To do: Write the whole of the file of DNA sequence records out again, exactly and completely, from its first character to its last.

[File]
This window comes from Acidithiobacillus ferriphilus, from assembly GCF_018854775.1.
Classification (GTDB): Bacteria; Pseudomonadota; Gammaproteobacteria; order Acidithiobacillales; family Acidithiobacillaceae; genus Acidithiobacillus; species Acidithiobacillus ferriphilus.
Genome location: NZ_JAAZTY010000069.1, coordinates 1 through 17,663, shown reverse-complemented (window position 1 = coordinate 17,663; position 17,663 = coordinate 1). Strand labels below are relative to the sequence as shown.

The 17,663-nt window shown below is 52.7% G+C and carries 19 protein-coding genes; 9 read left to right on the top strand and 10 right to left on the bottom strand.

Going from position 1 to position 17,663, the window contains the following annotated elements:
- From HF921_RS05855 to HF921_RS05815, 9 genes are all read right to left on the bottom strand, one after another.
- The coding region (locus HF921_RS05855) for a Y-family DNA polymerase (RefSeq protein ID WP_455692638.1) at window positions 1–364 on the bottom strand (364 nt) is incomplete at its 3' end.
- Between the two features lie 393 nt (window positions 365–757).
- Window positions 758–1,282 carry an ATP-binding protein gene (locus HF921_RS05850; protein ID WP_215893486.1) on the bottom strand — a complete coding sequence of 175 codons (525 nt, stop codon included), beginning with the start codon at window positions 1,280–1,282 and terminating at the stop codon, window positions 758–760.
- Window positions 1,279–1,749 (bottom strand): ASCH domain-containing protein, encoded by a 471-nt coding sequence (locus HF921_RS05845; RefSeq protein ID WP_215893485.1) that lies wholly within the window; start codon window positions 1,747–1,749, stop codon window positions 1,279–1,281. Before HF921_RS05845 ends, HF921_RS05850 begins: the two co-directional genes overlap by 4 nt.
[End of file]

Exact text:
This window comes from Acidithiobacillus ferriphilus, from assembly GCF_018854775.1.
Classification (GTDB): Bacteria; Pseudomonadota; Gammaproteobacteria; order Acidithiobacillales; family Acidithiobacillaceae; genus Acidithiobacillus; species Acidithiobacillus ferriphilus.
Genome location: NZ_JAAZTY010000069.1, coordinates 1 through 17,663, shown reverse-complemented (window position 1 = coordinate 17,663; position 17,663 = coordinate 1). Strand labels below are relative to the sequence as shown.

The 17,663-nt window shown below is 52.7% G+C and carries 19 protein-coding genes; 9 read left to right on the top strand and 10 right to left on the bottom strand.

Going from position 1 to position 17,663, the window contains the following annotated elements:
- From HF921_RS05855 to HF921_RS05815, 9 genes are all read right to left on the bottom strand, one after another.
- The coding region (locus HF921_RS05855) for a Y-family DNA polymerase (RefSeq protein ID WP_455692638.1) at window positions 1–364 on the bottom strand (364 nt) is incomplete at its 3' end.
- Between the two features lie 393 nt (window positions 365–757).
- Window positions 758–1,282 carry an ATP-binding protein gene (locus HF921_RS05850; protein ID WP_215893486.1) on the bottom strand — a complete coding sequence of 175 codons (525 nt, stop codon included), beginning with the start codon at window positions 1,280–1,282 and terminating at the stop codon, window positions 758–760.
- Window positions 1,279–1,749 (bottom strand): ASCH domain-containing protein, encoded by a 471-nt coding sequence (locus HF921_RS05845; RefSeq protein ID WP_215893485.1) that lies wholly within the window; start codon window positions 1,747–1,749, stop codon window positions 1,279–1,281. Before HF921_RS05845 ends, HF921_RS05850 begins: the two co-directional genes overlap by 4 nt.